Madame Giry agrees to lead Raoul to The Phantom’s lair. An angry mob follows. In the underground lair, Christine confronts The Phantom: his true disfigurement lies not in his face but in his soul. Raoul appears and The Phantom traps him. The Phantom offers Christine a bizarre choice: she must either stay with him forever or see Raoul killed. The mob drawing ever closer, The Phantom relents and orders them both to go. The mob descends towards the lair, but all that remains of The Phantom is a white mask.
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Get Curious About the Gothic Classics: The Phantom of the Opera
The Phantom of the Opera (1910)
Readers who are primarily familiar with Andrew Lloyd Webber’s sweeping, swooning musical might be surprised to see The Phantom of the Opera suggested for the spooky season.
However, the original novel by French journalist and mystery writer Gaston Leroux is both extravagant and macabre, inspired both by rumors of a specter haunting the Palais Garnier and a real chandelier disaster .
Leroux describes his titular Phantom as a “living skeleton,” a wraithlike figure in dress clothes who smells like death and wears a full mask to cover a face that looks like a skull. He’s also a genius with the voice of an angel. And, unlike Dracula or Frankenstein’s monster , he has no magical powers or origin—he is simply a dangerous, tortured man.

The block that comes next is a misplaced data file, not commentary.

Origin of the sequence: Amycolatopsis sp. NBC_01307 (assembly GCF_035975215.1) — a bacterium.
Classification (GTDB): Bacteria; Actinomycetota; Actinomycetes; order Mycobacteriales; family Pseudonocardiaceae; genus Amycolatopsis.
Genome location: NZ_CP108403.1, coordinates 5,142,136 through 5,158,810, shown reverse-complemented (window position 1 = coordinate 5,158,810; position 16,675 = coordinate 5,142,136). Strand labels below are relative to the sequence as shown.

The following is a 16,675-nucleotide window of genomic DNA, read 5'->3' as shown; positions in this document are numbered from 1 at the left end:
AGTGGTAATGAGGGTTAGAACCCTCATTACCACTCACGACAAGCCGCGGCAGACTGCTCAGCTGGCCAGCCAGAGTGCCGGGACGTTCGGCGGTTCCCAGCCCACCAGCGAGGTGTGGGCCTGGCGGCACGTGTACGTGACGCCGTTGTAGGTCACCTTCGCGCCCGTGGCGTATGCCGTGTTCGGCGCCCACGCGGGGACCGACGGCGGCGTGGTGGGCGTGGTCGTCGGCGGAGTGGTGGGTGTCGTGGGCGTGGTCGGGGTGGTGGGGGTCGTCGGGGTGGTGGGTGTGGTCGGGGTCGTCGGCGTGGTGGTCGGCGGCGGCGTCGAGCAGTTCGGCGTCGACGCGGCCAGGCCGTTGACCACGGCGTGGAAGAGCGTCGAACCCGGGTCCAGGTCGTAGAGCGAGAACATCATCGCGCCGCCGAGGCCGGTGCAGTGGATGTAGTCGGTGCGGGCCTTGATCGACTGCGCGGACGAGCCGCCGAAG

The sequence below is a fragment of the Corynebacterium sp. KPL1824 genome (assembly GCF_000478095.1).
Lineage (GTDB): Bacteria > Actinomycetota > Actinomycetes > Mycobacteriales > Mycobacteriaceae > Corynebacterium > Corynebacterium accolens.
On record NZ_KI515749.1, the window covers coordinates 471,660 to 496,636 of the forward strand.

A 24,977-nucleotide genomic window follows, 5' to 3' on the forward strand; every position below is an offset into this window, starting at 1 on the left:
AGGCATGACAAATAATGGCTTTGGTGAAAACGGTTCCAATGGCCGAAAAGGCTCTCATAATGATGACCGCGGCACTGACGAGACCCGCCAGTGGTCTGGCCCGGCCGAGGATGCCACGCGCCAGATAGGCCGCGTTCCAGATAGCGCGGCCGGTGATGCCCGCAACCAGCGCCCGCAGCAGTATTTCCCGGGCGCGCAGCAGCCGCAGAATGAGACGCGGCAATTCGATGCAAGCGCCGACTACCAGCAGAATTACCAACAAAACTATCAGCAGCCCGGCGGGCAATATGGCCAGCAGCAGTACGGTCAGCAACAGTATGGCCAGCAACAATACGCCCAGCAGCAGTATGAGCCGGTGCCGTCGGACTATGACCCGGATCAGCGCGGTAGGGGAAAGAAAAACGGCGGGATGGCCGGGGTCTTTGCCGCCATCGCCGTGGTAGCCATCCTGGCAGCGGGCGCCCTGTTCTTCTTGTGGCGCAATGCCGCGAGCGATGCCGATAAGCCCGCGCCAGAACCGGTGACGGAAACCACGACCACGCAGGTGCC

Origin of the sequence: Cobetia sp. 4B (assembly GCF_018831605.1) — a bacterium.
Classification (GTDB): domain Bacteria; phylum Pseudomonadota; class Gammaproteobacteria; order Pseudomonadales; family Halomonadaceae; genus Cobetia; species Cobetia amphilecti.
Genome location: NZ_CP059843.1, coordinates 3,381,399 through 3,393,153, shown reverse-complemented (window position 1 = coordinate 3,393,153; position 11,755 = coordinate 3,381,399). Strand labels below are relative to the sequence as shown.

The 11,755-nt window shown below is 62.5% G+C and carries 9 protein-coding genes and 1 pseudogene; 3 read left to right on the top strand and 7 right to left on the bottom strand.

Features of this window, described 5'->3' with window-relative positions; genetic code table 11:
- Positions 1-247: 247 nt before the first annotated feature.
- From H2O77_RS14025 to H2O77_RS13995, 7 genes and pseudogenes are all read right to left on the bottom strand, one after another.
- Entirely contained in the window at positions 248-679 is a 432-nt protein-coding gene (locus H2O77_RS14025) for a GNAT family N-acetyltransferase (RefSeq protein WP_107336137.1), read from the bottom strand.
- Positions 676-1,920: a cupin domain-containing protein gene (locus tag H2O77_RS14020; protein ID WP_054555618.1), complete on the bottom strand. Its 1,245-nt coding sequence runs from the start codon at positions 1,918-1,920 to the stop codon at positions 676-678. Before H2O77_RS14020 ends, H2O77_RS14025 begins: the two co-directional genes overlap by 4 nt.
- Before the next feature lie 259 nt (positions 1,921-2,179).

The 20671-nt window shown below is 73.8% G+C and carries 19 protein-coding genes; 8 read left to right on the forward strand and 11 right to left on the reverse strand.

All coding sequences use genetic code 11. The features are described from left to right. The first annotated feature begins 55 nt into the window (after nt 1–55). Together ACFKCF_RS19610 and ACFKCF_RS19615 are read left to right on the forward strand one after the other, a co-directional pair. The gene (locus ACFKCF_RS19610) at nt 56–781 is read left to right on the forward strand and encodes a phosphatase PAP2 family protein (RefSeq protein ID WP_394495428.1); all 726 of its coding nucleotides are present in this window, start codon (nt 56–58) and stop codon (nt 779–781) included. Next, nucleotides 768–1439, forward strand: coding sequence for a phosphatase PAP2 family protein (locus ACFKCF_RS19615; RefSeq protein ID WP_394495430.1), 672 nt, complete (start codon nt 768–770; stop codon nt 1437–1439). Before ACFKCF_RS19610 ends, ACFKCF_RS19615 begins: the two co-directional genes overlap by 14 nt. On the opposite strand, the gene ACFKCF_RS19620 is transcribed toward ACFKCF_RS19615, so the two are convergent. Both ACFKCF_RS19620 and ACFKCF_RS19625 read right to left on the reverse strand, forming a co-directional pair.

As he laments to voice-student-turned-captor, Christine Daaé:
“If I am the phantom, it is because man's hatred has made me so. If I am to be saved it is because your love redeems me.”
Perhaps his pleas for Christine’s love would elicit more sympathy if he hadn’t just, you know, kidnapped her to his lair five stories beneath the Opera. And if he weren’t a murderer. But, ah, c’est la vie. Or at least, such is gothic horror.
What Makes These Catacombs Worth Exploring?
The Phantom of the Opera is distinct among horror classics because of its surprisingly complex heroine, Christine. At turns naïve and manipulative, Christine is a damsel in distress who ultimately saves herself through one small act of compassion.
The novel is also truly weird and chock full of music, masked balls and drama. Why not go along for the ride?
Find The Phantom of the Opera i n our collection! (You might also want to check out the fantastic David Coward translation , opens a new window .)
The Phantom of the Opera
Based on the Novel: Movies, Musicals and More
The Phantom Of The Opera
The Phantom of the Opera at the Royal Albert Hall
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Stephen Gould obituary